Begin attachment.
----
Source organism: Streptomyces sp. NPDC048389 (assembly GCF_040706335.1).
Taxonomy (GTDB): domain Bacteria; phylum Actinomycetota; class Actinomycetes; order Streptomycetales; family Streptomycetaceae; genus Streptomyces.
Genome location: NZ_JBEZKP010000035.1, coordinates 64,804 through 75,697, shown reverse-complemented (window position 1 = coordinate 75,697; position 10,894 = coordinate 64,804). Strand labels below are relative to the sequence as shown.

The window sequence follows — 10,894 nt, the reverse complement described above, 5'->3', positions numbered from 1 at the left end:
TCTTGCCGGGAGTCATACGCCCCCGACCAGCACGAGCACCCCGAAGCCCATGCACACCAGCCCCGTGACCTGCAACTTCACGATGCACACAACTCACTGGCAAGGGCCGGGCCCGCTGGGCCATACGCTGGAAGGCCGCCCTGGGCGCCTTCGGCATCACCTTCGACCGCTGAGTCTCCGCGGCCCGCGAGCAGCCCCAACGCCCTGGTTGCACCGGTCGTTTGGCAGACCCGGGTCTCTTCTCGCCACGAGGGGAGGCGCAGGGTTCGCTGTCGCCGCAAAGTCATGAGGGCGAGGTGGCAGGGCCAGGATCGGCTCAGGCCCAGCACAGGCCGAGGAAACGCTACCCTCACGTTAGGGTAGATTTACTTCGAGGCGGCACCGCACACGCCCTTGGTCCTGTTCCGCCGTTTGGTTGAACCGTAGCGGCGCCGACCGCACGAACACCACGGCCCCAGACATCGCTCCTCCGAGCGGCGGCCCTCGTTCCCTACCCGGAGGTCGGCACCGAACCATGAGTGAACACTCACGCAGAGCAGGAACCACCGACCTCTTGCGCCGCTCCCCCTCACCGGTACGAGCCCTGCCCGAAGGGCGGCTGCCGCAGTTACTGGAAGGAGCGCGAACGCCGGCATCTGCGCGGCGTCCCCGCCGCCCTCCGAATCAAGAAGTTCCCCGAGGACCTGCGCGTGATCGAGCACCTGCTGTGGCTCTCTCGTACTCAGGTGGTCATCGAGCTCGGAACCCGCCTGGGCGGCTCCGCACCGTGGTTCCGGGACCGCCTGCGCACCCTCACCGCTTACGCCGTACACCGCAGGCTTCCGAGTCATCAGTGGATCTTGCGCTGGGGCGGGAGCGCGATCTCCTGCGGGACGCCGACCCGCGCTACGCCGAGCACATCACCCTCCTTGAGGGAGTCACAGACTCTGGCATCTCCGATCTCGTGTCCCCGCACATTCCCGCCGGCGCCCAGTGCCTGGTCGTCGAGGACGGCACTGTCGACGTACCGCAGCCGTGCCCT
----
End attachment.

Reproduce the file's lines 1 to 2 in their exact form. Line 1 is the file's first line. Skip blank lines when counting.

Source organism: Streptomyces sp. NPDC048389 (assembly GCF_040706335.1).
Taxonomy (GTDB): domain Bacteria; phylum Actinomycetota; class Actinomycetes; order Streptomycetales; family Streptomycetaceae; genus Streptomyces.